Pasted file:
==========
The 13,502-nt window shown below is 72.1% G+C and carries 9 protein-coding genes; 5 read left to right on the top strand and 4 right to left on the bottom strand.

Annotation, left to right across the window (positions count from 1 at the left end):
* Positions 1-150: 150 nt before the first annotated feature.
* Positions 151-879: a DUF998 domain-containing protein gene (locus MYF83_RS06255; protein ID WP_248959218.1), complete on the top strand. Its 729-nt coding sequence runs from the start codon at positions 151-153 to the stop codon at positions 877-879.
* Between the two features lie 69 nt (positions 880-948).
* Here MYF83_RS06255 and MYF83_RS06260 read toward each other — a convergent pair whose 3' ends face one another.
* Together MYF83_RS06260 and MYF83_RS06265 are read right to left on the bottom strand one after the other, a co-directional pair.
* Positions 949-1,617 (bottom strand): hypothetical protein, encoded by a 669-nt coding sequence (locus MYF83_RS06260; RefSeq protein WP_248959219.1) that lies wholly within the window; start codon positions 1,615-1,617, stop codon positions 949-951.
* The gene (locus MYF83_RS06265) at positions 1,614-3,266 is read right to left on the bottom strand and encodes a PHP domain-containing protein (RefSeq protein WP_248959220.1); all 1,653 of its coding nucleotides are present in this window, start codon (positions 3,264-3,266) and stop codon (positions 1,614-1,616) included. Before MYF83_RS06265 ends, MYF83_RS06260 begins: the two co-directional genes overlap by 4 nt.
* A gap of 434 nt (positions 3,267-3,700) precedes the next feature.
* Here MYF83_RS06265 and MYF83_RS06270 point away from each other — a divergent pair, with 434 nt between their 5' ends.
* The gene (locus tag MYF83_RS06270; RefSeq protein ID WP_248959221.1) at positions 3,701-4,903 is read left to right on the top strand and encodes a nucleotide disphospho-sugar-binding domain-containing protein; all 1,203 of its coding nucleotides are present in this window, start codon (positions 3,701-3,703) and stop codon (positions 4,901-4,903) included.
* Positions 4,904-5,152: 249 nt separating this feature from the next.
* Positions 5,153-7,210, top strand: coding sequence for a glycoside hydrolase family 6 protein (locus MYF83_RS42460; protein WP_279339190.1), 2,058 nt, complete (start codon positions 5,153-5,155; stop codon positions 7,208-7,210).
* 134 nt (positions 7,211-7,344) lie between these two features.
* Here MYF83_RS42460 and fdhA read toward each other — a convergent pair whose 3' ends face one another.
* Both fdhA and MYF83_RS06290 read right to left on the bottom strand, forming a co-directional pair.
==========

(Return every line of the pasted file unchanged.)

The 13,502-nt window shown below is 72.1% G+C and carries 9 protein-coding genes; 5 read left to right on the top strand and 4 right to left on the bottom strand.

Annotation, left to right across the window (positions count from 1 at the left end):
* Positions 1-150: 150 nt before the first annotated feature.
* Positions 151-879: a DUF998 domain-containing protein gene (locus MYF83_RS06255; protein ID WP_248959218.1), complete on the top strand. Its 729-nt coding sequence runs from the start codon at positions 151-153 to the stop codon at positions 877-879.
* Between the two features lie 69 nt (positions 880-948).
* Here MYF83_RS06255 and MYF83_RS06260 read toward each other — a convergent pair whose 3' ends face one another.
* Together MYF83_RS06260 and MYF83_RS06265 are read right to left on the bottom strand one after the other, a co-directional pair.
* Positions 949-1,617 (bottom strand): hypothetical protein, encoded by a 669-nt coding sequence (locus MYF83_RS06260; RefSeq protein WP_248959219.1) that lies wholly within the window; start codon positions 1,615-1,617, stop codon positions 949-951.
* The gene (locus MYF83_RS06265) at positions 1,614-3,266 is read right to left on the bottom strand and encodes a PHP domain-containing protein (RefSeq protein WP_248959220.1); all 1,653 of its coding nucleotides are present in this window, start codon (positions 3,264-3,266) and stop codon (positions 1,614-1,616) included. Before MYF83_RS06265 ends, MYF83_RS06260 begins: the two co-directional genes overlap by 4 nt.
* A gap of 434 nt (positions 3,267-3,700) precedes the next feature.
* Here MYF83_RS06265 and MYF83_RS06270 point away from each other — a divergent pair, with 434 nt between their 5' ends.
* The gene (locus tag MYF83_RS06270; RefSeq protein ID WP_248959221.1) at positions 3,701-4,903 is read left to right on the top strand and encodes a nucleotide disphospho-sugar-binding domain-containing protein; all 1,203 of its coding nucleotides are present in this window, start codon (positions 3,701-3,703) and stop codon (positions 4,901-4,903) included.
* Positions 4,904-5,152: 249 nt separating this feature from the next.
* Positions 5,153-7,210, top strand: coding sequence for a glycoside hydrolase family 6 protein (locus MYF83_RS42460; protein WP_279339190.1), 2,058 nt, complete (start codon positions 5,153-5,155; stop codon positions 7,208-7,210).
* 134 nt (positions 7,211-7,344) lie between these two features.
* Here MYF83_RS42460 and fdhA read toward each other — a convergent pair whose 3' ends face one another.
* Both fdhA and MYF83_RS06290 read right to left on the bottom strand, forming a co-directional pair.